Sunday, 26 June 2016

The Union...

"Woe unto them that call evil good, and good evil; that put darkness for light, and light for darkness; that put bitter for sweet, and sweet for bitter!" Isaiah 5:20.

"In that day the LORD with his sore and great and strong sword shall punish Leviathan the piercing serpent, even Leviathan that crooked serpent; and he shall slay the dragon that is in the sea." Isaiah 27:1.

What a weekend to read the great Isaiah! Now would be a good time to read the whole of chapter three.

As I progress along as narrow a path as I can tread towards Orthodoxy I am struck by how little I now care about the Union of Great Britain. I see it now as one of the more unfortunate legacies of the Norman Conquest, when the Kingdom of England was absorbed into a European, feudal hegemony, against the will of the English, under the dominion of the pope of Rome (who was really the first President of the European Commission), with disastrous consequences for the English language, custom, law, church and so on. And there are many similarities throughout the subsequent history of these islands; "the Pale" in Leinster, the Pilgrimage of Grace, the Jacobite risings, the disestablishment of the Church of Ireland. British entry into the Common Market is another example. But British secession therefrom will be the first to break this unfortunate tendency, and is therefore a great boon for English people, even if they don't yet understand this. Where some see this as a kind of Gunpowder Plot or Pride's Purge, I see this as a new Reformation, even a Restoration, and we can certainly see the obvious parallel between "Brexit" and the Peasants' Revolt. I hope "Brexit" is more successful!

Now there are those who say that the attitude of "Brexiteers" is small-minded, isolationist, generally backwards. One of my correspondents quoted that famous poem by John Donne (without, incidentally, saying anything else):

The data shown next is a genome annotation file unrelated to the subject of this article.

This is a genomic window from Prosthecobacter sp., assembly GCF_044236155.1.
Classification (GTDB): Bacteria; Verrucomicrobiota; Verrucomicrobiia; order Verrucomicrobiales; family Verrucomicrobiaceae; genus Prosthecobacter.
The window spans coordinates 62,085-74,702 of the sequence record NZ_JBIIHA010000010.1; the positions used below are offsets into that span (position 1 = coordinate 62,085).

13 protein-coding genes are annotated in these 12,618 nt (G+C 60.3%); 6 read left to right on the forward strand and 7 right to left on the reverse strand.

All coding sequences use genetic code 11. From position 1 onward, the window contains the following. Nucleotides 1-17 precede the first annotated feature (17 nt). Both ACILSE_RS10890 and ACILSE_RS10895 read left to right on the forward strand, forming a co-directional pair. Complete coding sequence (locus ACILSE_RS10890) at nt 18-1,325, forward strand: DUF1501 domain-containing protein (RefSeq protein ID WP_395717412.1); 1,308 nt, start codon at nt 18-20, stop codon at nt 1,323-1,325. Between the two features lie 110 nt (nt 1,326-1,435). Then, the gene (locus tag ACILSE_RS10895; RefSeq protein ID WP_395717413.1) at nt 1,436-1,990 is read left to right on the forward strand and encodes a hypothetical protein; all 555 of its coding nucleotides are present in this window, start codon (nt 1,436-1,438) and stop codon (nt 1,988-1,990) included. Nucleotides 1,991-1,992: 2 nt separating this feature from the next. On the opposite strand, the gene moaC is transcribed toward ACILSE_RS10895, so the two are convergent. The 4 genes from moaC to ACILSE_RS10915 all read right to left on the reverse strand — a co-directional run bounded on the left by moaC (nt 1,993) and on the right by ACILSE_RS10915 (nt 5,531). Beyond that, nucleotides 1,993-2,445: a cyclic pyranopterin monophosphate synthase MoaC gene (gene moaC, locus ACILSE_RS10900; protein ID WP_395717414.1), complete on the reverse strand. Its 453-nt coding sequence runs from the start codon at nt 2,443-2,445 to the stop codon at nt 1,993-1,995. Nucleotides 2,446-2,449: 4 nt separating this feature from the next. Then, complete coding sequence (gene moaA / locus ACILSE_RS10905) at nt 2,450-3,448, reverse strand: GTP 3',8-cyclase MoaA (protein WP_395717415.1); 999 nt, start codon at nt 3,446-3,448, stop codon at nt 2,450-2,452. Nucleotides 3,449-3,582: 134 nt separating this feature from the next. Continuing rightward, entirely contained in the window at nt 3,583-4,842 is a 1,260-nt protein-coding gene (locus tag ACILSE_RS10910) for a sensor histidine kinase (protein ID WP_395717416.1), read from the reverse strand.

No man is an island,
Entire of itself,
Every man is a piece of the continent,
A part of the main.

That says more to me about human solidarity in general than the European Union, which is so corrupt and dictatorial that it deserves to collapse. In Donne's time the continent was still largely under another corrupt and dictatorial union, the Papal Communion, while we British, for the first time since the Norman Conquest, enjoyed the liberty of the Gospel. Using Donne, who rejected that corrupt union by joining the Church of England, to bolster EU membership dishonours his memory. Another correspondent quoted Dover Beach by Matthew Arnold, saying that the beach at Dover is bare, with only a hint of humanity in a light that "gleams and is gone." He hears the sound of the sea as "the eternal note of sadness." The Greek tragic playwright Sophocles also heard this sound as he stood on the shores of the Aegean. I find this stuff hard to swallow because it's articulated in a very grandiose, theoretical way about how lovely it is that we're all neighbours, that we all share these utopian ideals, and so on. Much of the time, I find these sentiments coming from people who don't care much for Christ our God, such as the metropolitan elite. To hear them from people who read my blog (who are all Christian, of various confessions) is very distressing.

For me, the European Union is the fulfillment of Daniel's Prophecy about the king of the north (see Daniel chapter 11). Who would not then rejoice to see the tentacles of that unhappy, unholy union chopped away! What does the Prophet Isaiah say about Leviathan? The Church of England has failed. The Italian Mission to the Irish has failed. Now, in the 950th year since the flower of Orthodoxy withered, I see great hope that Orthodoxy will rise stronger and greater from the compost heap of the two bastardized confessions that took her place for hundreds of years. I doubt this would have been possible in the European Union, or in the Union that has survived (barely) since 1707. If the price of faith is the destruction of that union, so be it.

Art: Giorgio Vasari. Even us "Brexiteers" enjoy continental art, musick, food and wine.

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